Sometimes she hates the baby for needing so much attention and she whispers this into the dizzying almond-scented tufts of hair on his head, but he wraps his little fingers around her thumb and she tells him she hates herself for the exact same reason.

Even with puréed carrots dripping down his chin, he's cleaner than she's ever felt. She zooms the airplane spoon a little too quickly around his mouth so she doesn't have to think about it.

The thought doesn't leave her until her mother lifts the baby out of the highchair and the room falls silent, as if the walls have suddenly become aware of the two humming freezers inside that hold themselves like they're both on the verge of falling apart. She swears if you open her up, tiny icicles would guard the entrance of her heart as they do the freezer door. Only she holds no ice cream, just a pair of eyes as blue as the ocean at dawn.

When that name flickers into her conscious, she crashes the airplane spoon into an empty jar and wishes she herself could be that empty.


At one time, she dreamt of finding someone to take home to her family. It stopped when her dreams filled with a curtain of blonde hair and those eyes as pure and sparkling as a brook. She reasoned with herself that her family wasn't all that worth meeting; not with the father who works too late, the sister who dumped the baby on them before landing herself in rehab, and the mother who's had to rework her life around a child that isn't even hers. They used to be too loud, tangled Spanish mixing with English as they fought over takeout menus and the TV remote. Then, she would've blushed and apologized for her family, secretly proud of their endless energy. Now, the house is full of a silence only cut with the occasional burst of laughter from the baby.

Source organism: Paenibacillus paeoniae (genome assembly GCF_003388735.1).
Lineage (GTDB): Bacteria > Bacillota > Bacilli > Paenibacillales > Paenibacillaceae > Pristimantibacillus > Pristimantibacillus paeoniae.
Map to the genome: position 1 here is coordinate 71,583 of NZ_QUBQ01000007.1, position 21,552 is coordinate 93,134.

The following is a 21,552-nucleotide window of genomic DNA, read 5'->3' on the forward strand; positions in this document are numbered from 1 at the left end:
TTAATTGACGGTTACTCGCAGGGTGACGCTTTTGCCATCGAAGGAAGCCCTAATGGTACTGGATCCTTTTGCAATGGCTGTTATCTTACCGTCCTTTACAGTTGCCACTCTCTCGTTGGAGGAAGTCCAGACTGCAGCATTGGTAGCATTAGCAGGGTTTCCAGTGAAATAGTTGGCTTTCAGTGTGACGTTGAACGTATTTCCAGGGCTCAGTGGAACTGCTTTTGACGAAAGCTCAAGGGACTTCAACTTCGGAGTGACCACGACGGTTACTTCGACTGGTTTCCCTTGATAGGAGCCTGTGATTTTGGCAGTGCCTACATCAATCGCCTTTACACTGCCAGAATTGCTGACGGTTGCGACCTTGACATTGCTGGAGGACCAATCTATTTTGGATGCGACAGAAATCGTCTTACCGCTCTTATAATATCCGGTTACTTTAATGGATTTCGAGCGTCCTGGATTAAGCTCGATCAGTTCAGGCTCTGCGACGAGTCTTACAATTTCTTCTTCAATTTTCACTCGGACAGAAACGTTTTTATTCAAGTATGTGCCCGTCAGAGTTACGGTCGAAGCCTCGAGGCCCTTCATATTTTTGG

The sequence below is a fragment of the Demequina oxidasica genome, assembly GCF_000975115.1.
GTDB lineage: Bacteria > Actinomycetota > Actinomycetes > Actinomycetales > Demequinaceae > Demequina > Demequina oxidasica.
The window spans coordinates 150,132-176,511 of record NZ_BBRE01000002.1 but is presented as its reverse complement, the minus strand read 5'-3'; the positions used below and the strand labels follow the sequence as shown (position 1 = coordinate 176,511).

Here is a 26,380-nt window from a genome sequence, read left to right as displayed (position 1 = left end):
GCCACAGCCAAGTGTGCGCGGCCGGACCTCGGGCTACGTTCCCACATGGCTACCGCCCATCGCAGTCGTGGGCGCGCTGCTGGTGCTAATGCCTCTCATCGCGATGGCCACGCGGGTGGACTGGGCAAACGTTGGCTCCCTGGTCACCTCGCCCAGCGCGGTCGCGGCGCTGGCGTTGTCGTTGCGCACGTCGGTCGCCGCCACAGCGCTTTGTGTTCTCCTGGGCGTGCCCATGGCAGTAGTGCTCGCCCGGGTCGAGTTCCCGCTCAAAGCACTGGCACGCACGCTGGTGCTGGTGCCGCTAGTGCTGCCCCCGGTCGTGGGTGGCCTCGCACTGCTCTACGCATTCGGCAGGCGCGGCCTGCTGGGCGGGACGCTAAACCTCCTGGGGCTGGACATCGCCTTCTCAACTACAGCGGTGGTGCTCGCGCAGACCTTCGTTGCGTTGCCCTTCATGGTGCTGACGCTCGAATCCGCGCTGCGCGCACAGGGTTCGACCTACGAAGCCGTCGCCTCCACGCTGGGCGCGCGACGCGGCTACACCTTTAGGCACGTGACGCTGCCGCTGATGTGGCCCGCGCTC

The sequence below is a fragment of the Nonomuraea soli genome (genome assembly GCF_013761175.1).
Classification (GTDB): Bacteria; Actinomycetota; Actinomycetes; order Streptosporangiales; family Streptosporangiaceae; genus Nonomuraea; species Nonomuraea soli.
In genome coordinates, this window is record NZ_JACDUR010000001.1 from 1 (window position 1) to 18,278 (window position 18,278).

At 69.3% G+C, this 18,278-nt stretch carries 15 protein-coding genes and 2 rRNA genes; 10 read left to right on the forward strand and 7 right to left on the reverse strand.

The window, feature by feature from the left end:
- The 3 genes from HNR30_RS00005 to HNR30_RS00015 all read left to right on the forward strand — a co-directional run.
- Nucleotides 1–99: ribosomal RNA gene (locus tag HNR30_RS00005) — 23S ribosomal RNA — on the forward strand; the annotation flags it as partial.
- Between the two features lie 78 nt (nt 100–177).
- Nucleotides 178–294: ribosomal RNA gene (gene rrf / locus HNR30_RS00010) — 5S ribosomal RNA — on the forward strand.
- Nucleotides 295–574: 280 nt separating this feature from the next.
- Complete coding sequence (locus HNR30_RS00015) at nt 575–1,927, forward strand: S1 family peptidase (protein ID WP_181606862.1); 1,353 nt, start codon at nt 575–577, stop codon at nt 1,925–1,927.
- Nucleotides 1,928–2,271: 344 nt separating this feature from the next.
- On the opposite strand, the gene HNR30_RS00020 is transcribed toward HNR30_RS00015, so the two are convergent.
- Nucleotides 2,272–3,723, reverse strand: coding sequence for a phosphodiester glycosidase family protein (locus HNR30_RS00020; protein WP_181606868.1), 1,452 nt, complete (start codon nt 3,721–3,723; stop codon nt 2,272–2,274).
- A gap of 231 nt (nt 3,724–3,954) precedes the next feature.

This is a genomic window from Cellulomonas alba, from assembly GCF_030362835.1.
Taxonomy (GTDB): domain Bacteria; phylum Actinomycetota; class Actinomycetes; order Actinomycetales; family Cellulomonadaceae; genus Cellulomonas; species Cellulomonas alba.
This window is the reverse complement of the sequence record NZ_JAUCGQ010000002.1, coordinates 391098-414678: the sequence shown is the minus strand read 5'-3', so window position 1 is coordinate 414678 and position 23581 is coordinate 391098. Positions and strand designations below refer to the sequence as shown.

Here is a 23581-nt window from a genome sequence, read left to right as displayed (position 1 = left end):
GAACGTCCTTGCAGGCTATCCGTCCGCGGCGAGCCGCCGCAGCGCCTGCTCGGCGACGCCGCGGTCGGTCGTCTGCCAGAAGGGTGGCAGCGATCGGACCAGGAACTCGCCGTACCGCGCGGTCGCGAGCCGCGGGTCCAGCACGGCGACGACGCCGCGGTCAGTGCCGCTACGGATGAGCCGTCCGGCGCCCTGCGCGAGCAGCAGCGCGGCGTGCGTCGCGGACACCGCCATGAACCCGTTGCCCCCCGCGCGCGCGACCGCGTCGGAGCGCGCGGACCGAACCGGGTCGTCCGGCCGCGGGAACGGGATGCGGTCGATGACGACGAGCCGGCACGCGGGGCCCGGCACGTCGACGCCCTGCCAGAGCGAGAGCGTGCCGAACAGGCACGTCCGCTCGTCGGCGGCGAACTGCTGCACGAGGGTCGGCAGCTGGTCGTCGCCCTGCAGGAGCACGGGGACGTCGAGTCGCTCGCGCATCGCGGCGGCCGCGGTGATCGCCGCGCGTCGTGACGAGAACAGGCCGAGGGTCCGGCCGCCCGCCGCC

It occurs to her, sometimes, that babies aren't supposed to be that quiet. But then again, most babies aren't born addicted to heroin.

There was a moment, before she threw herself into the strappy shoes of promiscuity, where she watched in awe as a giggling blonde bounced the baby, filling the house with so much sound she thought the walls might burst at the feat. She'd never seen the baby smile so big and she knew, without doubt, that it would never be about taking someone home to the family. This girl was home. This girl was family.

And that's why she could only be a dream.


She spends a lot of time worrying. Most of it is done barefoot, walking home as the rising sun catches up with her shadow. Sometimes she worries while sitting on the front lawn, wiggling her toes through the grass, as the baby tries his hardest to eat dirt. She never worries in bedrooms; especially not her own.

Half of her bed will always look the same: the imprint of a body left in the sheets, blanket lazily pulled back, a few stray hairs sleeping on the pillow. She doesn't touch it. She's not allowed to disturb the ghost of the girl who once called this room home.

At times she finds herself on the floor, wrapped up like a burrito in the zebra rug, staring up at the bed like it was the monstrous thing's fault for this whole mess.

When she does catch herself worrying, no matter the hour, she drags herself out onto the front steps with her dad's box of Cuban cigars. Sometimes her thoughts get lost in the dancing wisps of smoke. Other times, she sees a pale pair of legs twirling through the air and she has to hold her breath until the smoke disappears.

She knows the cigars have their hands wrapped around her neck, waiting for enough years to pass to claim her as their ghost. This, of all things, doesn't worry her.